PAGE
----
And because we canít resist the gentle tug
That is the nature of fly fishing. Not so?

I will keep you updated!


02-10-2008, 01:39 PM
WoW! I love it! Get us excited for early fishing on the Kola! I was just today getting my fly tying stuff together to start making some tube flies for my trip the first 2 weeks of June on the Kola. You nailed the spirit of the early, hearty members of the early crew that goes there. This will be my third trip this time of year, and let me add a few thoughts.

You mentioned the gear that has gotten better. The improvements in the rods have made a big difference. I use a 15 foot TCR sage; you need a stiff rod to help get the line out and make casting a breeze. I like a heavy sink tip, say 15 feet of type 8 or better, then a relatively light fly on a short ( 18 inches) 25-30 pound test. You mentioned controlling the fly, this is the game and this type of rod/sink tip/leader/fly does this in early/cold /heavy water. You want the fly down, but not "dead" and a lighter fly brings it up from bottom a few inches and makes it alive. The sink tip helps immensely in doing this and still letting you cast and mend and get depth. I use 25 pound test most often, since if you get caught on a rock ( and you will if fishing properly at this time) when you break, the leader breaks and not the sink tip. This is a tip I discovered after having done so a few times.

The thoughts are rushing back, and I remember after my last 2 week journey, my fingers were bleeding from scraming reels, my hands were exausted from reeling in monsters. This is the state we all want to get back to!

Great read...

Jim Y

02-11-2008, 09:31 AM
Incredible read, and if the words are that good the experience is something I must experience before I die.

I commit to that now...

02-11-2008, 02:11 PM

I assume you are using a 10 weight line with fast sink tip of 15 feet or so. Is that correct?

Is the entire leader length 18" of 25#-30#? Sounds very very short.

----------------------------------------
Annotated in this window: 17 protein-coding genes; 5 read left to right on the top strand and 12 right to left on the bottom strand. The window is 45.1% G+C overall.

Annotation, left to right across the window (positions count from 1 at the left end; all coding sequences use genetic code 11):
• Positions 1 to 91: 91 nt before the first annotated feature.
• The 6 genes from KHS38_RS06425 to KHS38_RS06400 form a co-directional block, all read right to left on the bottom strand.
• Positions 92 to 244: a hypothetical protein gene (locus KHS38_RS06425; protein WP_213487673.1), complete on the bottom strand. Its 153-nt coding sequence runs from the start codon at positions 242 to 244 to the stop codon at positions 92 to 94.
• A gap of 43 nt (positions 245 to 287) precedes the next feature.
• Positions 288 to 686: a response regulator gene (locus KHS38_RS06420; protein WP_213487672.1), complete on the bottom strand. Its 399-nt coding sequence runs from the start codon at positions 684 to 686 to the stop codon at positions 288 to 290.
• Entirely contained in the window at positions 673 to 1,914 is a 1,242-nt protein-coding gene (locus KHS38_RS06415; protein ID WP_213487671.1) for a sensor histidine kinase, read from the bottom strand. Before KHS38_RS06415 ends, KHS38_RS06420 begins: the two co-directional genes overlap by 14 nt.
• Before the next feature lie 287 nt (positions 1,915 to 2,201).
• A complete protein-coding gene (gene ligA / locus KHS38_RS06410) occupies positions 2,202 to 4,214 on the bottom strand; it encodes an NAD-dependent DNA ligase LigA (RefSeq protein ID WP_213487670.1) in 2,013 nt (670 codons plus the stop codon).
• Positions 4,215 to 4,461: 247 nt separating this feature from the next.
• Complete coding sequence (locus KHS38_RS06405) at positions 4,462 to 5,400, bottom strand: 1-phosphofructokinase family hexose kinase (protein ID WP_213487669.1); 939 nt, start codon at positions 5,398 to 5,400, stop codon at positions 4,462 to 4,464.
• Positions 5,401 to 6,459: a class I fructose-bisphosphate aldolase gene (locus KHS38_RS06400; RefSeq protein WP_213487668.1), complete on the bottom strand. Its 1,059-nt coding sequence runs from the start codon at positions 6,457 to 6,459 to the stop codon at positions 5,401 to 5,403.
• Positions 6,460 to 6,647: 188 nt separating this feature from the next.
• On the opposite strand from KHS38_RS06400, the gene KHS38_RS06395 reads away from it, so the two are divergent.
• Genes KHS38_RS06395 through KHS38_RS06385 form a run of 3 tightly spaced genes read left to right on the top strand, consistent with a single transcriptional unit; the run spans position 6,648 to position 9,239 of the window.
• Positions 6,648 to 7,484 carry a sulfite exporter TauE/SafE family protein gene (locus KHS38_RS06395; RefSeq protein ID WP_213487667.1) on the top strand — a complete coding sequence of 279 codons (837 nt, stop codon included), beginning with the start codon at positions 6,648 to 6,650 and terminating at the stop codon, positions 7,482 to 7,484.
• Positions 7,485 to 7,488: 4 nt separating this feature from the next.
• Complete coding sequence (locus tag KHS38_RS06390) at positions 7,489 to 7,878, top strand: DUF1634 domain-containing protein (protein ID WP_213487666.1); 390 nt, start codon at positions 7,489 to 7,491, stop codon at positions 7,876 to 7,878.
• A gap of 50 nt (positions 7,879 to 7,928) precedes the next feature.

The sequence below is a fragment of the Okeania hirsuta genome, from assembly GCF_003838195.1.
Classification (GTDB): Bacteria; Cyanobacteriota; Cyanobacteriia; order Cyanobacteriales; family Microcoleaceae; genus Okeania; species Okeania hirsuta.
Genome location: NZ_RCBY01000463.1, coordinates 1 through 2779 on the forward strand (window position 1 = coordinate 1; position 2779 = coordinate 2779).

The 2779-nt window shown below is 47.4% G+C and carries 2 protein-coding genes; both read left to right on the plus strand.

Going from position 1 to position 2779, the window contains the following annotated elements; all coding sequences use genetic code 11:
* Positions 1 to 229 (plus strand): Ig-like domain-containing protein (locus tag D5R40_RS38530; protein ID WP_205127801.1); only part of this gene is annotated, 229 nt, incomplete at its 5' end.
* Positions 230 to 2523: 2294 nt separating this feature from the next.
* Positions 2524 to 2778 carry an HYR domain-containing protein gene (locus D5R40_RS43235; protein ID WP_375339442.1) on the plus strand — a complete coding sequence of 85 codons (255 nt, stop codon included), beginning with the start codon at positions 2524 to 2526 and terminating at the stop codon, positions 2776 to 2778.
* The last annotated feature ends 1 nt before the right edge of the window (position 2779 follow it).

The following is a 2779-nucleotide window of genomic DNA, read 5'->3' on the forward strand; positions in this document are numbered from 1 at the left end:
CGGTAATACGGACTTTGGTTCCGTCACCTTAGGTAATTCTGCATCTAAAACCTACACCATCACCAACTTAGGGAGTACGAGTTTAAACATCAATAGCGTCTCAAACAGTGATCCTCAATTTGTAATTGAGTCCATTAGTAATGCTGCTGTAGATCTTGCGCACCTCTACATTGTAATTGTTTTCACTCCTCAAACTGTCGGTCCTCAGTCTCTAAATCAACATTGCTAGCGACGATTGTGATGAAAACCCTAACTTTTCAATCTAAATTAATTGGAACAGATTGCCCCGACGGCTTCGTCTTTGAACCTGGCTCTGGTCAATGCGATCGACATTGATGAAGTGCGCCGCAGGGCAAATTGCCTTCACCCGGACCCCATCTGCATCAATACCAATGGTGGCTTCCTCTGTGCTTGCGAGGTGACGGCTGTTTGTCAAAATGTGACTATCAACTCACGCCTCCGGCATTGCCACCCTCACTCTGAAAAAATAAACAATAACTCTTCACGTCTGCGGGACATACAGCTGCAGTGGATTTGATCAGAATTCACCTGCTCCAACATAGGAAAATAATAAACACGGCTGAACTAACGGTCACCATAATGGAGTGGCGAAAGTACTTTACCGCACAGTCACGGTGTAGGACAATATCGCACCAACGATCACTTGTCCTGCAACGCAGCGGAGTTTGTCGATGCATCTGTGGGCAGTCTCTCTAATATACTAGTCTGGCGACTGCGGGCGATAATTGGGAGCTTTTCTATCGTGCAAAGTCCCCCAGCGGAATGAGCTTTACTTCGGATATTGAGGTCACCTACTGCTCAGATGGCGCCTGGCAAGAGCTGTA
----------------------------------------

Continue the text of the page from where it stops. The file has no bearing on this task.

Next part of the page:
Also, what is the definition of a small size for that time of year with those high and cold water conditions?

What weeks in June do you fish and feel confident with?

02-12-2008, 04:34 AM
Nice write up Yuri, looking forward to week 24 on Kharlovka..

Here are the kind of fish you can catch in early June- One of mine and two from Martin, my fishing partner first week in June last year. ( ( (

The brown trout are good too.. (

And a nice summer ( August ) fish (

Can't wait to get back. Cheers, Simon

02-12-2008, 10:14 AM
Hi Simon

Great to hear from you! Long time no speak! Well you certainly had your baptism of fire last spring! It can't get much colder than that! Nonetheless, despite the high water and lower than normal temperatures, I think you all did exceptionally well. Michael certainly had a humdinger of a week but then we are talking about the spring fishing Guru and so I guess thats par for the course. Have you started tying yet? You'd better tie more flies this year as I seem to remember everyone attacking your box (including myself!) You fishing Scotland before Kharlovka?

02-12-2008, 11:03 AM
Reading that makes me want to get out there quite badly! An amazing place, I still am dreaming of the fish caught and the fish lost.

02-12-2008, 11:27 AM
And as for thise silver fish...

02-15-2008, 06:39 AM
I'm referring to the first week of June, high, cold ( 5 C) and heavy water. If you are using 3 or more feet of leader, it defeats the purpose of a sink tip in these conditions. I use a lighter fly, not a short one. 2 inches or longer, but I like aluminum or plastic, or cone head, or short 1/2 inch brass with long feathers rather than 3 inch brass. I think a little lighter fly relative to the whole system works better. I cast almost strait out or up stream, make a few mends to get the fly down, than it is in fishable position by the time you hit where the fish are at ( many times closer to shore in this water). Anyway, great read, and great shots. Lets get it on!

Jim Y